"I think women are naturally more sceptical. I wouldn't use the term 'risk averse' but 'risk aware', perhaps," says Ms Sturgeon.
"Many women have caring responsibilities and they think very carefully about the implications for them of any political decision.
"Many women - and I would include myself in this - are less likely to be moved by the 'big picture' notions of statehood, flags and embassies and all of that and are more likely to ask what does it mean for me, my family, my community?
"The debate is going to develop - it's going to focus on what independence would mean for things like childcare."
She says the SNP has previously reduced a gender gap - from 19% to 3% before the last Holyrood election - and can do so again, adding that achieving this would be vital: "If we can close the gender gap we will win the referendum."
Asked why she believes independence would be good for women, Ms Sturgeon says it's about accountability, and insists her own belief in independence was built on social justice as much as constitutional change, with "one as a means to the other".
"[Independence] is not a magic bullet," she adds. "It's not going to cure all of Scotland's ills overnight, it's not going to guarantee that we will be a prosperous, successful country - no country is guaranteed of that - but it means we're the ones taking the decisions that determine whether we'll be successful or not, fairer or not.
"Nobody has a bigger stake in making Scotland successful than those who actually live here."
As well as making better decisions, Ms Sturgeon also believes the Scottish Parliament is more representative than the House of Commons.
She says the fact that herself, Ms Lamont and Ms Davidson are all at the top of their profession - indeed on the day of the interview, with Mr Salmond on a trip to the US, First Minister's Questions is dominated by the three women - is a good advert for Scottish politics.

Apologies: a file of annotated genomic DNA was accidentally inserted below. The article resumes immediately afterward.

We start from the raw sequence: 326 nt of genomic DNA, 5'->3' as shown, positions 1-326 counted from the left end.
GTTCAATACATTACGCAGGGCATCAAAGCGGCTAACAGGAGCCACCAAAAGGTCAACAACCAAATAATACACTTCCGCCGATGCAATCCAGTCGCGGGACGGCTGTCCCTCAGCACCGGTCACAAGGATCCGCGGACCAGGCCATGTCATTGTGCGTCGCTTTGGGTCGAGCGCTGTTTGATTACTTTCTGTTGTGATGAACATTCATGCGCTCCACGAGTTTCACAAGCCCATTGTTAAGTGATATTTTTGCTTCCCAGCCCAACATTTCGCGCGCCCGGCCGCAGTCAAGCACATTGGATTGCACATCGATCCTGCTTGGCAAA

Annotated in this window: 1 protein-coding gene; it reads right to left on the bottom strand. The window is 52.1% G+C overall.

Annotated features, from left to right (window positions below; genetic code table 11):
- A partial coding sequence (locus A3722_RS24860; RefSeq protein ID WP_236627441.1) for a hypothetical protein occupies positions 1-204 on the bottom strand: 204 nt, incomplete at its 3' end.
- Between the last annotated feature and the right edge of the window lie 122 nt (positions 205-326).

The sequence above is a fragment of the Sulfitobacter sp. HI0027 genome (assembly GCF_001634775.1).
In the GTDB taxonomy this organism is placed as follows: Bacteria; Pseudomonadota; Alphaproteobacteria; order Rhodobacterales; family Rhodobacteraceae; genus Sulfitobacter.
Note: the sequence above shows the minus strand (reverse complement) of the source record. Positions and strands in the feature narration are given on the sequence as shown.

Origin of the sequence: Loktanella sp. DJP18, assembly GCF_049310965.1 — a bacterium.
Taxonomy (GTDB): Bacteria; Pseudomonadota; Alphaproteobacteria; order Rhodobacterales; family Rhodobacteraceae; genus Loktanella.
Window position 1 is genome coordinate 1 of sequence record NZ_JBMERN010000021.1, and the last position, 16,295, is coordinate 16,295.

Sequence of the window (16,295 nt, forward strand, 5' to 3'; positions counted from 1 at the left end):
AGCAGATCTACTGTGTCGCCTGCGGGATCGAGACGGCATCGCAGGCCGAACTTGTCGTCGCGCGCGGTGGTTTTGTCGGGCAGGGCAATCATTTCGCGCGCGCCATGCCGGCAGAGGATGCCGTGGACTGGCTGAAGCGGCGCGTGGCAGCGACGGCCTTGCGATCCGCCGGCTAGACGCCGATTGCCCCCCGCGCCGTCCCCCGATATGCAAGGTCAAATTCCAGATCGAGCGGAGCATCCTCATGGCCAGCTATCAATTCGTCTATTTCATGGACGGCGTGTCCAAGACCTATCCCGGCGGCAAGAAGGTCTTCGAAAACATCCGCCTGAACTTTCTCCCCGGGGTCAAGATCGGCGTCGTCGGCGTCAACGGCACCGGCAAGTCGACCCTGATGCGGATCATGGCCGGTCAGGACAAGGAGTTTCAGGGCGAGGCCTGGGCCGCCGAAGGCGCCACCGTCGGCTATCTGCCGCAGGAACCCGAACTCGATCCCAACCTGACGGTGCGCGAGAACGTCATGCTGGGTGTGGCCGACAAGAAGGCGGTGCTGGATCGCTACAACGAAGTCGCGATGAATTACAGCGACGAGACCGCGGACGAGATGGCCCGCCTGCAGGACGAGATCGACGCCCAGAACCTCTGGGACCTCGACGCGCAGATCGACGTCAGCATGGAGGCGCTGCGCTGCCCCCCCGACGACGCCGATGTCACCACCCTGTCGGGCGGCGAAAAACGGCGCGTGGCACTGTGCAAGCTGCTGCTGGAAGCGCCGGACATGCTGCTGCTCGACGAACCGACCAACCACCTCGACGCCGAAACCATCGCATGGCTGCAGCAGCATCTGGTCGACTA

And although she laughs at the idea of being a role model - "the very idea scares me" - she says a lack of female political figures when she was growing up means she understands she herself is exactly that to young women in particular.
While discussing the issue she also voices a wish to see an end to the so-called Scottish cringe, the sense of cultural inferiority that many, especially on the pro-independence side, believe holds Scots back.
"We turn on the TV and very rarely hear people that sound like us," she says. "Subconsciously over the years you associate London accents with authority, with people who know what they are talking about. We've got to change that."
For someone who describes herself as a private person, and admits the loss of anonymity - "people watching what you are buying in the supermarket" - is the part of the job she finds most difficult, the constant scrutiny and hype of the next six months is bound to be a challenge.
You get the feeling, however, that Nicola Sturgeon wouldn't want it any other way.
She admits her job is 24/7 in nature but says she makes time every week to shut the door and spend time with her husband, SNP chief executive Peter Murrell, or do some reading, which she describes as her "great passion in life".
Asked whether she has ambitions outside of politics - she trained as a lawyer - she says she will contemplate that at some point, but makes it clear that's not likely to be any time soon.
She jokes that if Scotland does become independent she may bid to become the country's ambassador to Barbados.